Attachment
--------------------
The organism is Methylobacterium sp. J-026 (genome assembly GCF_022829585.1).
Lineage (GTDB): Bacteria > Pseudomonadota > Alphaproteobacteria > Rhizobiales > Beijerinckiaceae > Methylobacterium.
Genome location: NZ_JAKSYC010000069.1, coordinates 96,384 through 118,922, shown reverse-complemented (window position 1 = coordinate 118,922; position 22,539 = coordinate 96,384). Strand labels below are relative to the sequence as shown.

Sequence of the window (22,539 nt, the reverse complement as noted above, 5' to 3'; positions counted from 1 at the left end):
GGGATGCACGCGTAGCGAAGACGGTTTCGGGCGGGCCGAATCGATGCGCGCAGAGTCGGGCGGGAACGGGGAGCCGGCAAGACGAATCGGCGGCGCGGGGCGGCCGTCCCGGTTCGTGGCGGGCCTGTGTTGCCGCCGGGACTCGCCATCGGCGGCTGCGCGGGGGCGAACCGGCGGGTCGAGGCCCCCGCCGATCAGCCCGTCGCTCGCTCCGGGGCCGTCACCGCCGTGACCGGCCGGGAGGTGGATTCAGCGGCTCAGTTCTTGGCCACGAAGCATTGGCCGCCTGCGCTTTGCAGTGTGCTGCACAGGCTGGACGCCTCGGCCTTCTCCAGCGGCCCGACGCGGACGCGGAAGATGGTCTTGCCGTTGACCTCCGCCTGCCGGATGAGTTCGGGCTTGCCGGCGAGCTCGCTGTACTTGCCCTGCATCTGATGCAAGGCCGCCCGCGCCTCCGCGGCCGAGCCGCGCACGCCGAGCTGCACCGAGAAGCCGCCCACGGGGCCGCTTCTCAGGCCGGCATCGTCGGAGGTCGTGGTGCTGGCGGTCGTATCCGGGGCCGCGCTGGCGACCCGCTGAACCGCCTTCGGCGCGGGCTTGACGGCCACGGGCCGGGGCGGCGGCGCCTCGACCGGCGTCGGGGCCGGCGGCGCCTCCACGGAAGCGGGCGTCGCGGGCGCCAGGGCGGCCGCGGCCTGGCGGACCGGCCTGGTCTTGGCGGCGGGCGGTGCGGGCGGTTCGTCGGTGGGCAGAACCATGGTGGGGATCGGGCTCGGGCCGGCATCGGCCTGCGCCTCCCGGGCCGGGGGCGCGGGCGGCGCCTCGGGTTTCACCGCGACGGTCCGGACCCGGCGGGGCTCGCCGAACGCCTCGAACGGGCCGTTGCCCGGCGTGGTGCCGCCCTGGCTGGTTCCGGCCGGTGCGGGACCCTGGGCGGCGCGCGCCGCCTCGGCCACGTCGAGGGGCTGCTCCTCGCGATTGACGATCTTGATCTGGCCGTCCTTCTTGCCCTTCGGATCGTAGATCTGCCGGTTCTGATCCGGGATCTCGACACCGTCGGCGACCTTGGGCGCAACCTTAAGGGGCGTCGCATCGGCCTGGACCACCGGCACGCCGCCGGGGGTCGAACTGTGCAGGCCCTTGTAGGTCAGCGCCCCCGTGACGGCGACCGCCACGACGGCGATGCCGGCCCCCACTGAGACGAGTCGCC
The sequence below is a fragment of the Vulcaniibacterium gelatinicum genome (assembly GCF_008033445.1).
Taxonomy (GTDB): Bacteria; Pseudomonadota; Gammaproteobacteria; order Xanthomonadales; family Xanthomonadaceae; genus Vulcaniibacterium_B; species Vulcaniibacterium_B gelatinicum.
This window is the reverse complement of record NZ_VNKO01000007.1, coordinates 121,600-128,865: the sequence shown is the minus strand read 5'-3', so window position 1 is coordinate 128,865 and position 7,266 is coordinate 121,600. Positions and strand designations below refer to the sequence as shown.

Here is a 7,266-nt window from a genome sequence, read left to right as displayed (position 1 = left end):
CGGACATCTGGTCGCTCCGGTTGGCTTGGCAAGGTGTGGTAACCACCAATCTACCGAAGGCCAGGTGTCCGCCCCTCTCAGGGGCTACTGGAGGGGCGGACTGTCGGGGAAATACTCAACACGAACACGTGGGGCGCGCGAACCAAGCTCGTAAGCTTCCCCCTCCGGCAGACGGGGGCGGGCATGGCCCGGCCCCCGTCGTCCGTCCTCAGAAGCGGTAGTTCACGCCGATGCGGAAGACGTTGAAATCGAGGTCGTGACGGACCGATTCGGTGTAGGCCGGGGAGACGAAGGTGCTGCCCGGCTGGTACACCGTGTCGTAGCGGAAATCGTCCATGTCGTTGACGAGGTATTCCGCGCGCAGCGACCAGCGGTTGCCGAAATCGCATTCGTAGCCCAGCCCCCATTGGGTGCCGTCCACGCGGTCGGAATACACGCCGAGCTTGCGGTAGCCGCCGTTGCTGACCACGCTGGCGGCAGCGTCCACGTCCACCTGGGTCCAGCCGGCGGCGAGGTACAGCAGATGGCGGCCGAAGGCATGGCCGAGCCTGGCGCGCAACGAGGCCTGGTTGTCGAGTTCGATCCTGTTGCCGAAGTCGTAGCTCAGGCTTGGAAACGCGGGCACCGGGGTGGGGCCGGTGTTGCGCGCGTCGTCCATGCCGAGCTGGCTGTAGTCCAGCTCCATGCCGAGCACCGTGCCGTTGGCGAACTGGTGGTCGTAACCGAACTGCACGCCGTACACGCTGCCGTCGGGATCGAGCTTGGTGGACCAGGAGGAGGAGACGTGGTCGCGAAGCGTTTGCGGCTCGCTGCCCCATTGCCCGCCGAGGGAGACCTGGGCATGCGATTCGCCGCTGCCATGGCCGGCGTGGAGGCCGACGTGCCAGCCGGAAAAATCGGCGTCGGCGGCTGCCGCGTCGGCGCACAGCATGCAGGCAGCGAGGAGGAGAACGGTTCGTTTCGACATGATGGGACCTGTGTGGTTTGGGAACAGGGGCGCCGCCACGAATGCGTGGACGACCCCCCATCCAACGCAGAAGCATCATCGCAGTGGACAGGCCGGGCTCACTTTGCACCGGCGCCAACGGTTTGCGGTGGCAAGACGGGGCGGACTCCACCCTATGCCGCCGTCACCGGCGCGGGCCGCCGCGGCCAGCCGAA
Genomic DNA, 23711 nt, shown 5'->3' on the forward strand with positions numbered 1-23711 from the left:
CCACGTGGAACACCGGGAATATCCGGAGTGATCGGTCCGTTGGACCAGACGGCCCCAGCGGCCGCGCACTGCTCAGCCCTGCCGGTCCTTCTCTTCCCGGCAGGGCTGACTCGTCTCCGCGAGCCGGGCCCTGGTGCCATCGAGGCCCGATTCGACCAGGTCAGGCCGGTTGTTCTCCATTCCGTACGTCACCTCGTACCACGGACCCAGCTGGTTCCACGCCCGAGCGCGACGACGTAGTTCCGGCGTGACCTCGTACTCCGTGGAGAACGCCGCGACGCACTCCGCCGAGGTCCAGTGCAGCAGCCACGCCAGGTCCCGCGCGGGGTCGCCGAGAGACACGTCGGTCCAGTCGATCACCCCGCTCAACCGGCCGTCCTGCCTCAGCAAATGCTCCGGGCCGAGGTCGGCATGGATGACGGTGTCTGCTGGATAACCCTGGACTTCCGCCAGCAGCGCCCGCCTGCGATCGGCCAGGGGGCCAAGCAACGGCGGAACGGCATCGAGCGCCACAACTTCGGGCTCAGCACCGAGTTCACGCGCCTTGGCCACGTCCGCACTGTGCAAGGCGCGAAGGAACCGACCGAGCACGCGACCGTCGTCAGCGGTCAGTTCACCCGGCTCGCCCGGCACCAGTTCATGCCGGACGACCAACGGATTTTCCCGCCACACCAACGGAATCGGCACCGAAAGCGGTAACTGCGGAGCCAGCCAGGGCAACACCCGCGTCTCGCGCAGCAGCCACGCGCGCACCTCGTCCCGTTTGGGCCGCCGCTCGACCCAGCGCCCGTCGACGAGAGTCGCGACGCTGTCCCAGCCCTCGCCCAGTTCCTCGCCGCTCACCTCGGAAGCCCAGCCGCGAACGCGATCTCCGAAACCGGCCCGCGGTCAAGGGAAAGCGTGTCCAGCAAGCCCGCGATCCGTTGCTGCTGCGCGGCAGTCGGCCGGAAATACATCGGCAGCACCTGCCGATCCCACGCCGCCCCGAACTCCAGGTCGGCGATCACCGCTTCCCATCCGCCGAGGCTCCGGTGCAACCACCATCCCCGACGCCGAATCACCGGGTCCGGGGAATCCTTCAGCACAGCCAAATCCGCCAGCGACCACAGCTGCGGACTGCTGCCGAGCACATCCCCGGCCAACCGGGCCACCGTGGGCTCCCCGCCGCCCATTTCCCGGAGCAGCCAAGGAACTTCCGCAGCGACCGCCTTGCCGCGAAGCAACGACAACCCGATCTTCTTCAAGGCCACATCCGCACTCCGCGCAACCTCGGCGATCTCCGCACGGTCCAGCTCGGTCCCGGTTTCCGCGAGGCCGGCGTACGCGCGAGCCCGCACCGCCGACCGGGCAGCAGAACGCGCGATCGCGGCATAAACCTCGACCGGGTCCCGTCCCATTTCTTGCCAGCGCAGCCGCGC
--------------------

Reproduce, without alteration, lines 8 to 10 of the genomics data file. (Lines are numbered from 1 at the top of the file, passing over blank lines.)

This window is the reverse complement of record NZ_VNKO01000007.1, coordinates 121,600-128,865: the sequence shown is the minus strand read 5'-3', so window position 1 is coordinate 128,865 and position 7,266 is coordinate 121,600. Positions and strand designations below refer to the sequence as shown.

Here is a 7,266-nt window from a genome sequence, read left to right as displayed (position 1 = left end):
CGGACATCTGGTCGCTCCGGTTGGCTTGGCAAGGTGTGGTAACCACCAATCTACCGAAGGCCAGGTGTCCGCCCCTCTCAGGGGCTACTGGAGGGGCGGACTGTCGGGGAAATACTCAACACGAACACGTGGGGCGCGCGAACCAAGCTCGTAAGCTTCCCCCTCCGGCAGACGGGGGCGGGCATGGCCCGGCCCCCGTCGTCCGTCCTCAGAAGCGGTAGTTCACGCCGATGCGGAAGACGTTGAAATCGAGGTCGTGACGGACCGATTCGGTGTAGGCCGGGGAGACGAAGGTGCTGCCCGGCTGGTACACCGTGTCGTAGCGGAAATCGTCCATGTCGTTGACGAGGTATTCCGCGCGCAGCGACCAGCGGTTGCCGAAATCGCATTCGTAGCCCAGCCCCCATTGGGTGCCGTCCACGCGGTCGGAATACACGCCGAGCTTGCGGTAGCCGCCGTTGCTGACCACGCTGGCGGCAGCGTCCACGTCCACCTGGGTCCAGCCGGCGGCGAGGTACAGCAGATGGCGGCCGAAGGCATGGCCGAGCCTGGCGCGCAACGAGGCCTGGTTGTCGAGTTCGATCCTGTTGCCGAAGTCGTAGCTCAGGCTTGGAAACGCGGGCACCGGGGTGGGGCCGGTGTTGCGCGCGTCGTCCATGCCGAGCTGGCTGTAGTCCAGCTCCATGCCGAGCACCGTGCCGTTGGCGAACTGGTGGTCGTAACCGAACTGCACGCCGTACACGCTGCCGTCGGGATCGAGCTTGGTGGACCAGGAGGAGGAGACGTGGTCGCGAAGCGTTTGCGGCTCGCTGCCCCATTGCCCGCCGAGGGAGACCTGGGCATGCGATTCGCCGCTGCCATGGCCGGCGTGGAGGCCGACGTGCCAGCCGGAAAAATCGGCGTCGGCGGCTGCCGCGTCGGCGCACAGCATGCAGGCAGCGAGGAGGAGAACGGTTCGTTTCGACATGATGGGACCTGTGTGGTTTGGGAACAGGGGCGCCGCCACGAATGCGTGGACGACCCCCCATCCAACGCAGAAGCATCATCGCAGTGGACAGGCCGGGCTCACTTTGCACCGGCGCCAACGGTTTGCGGTGGCAAGACGGGGCGGACTCCACCCTATGCCGCCGTCACCGGCGCGGGCCGCCGCGGCCAGCCGAA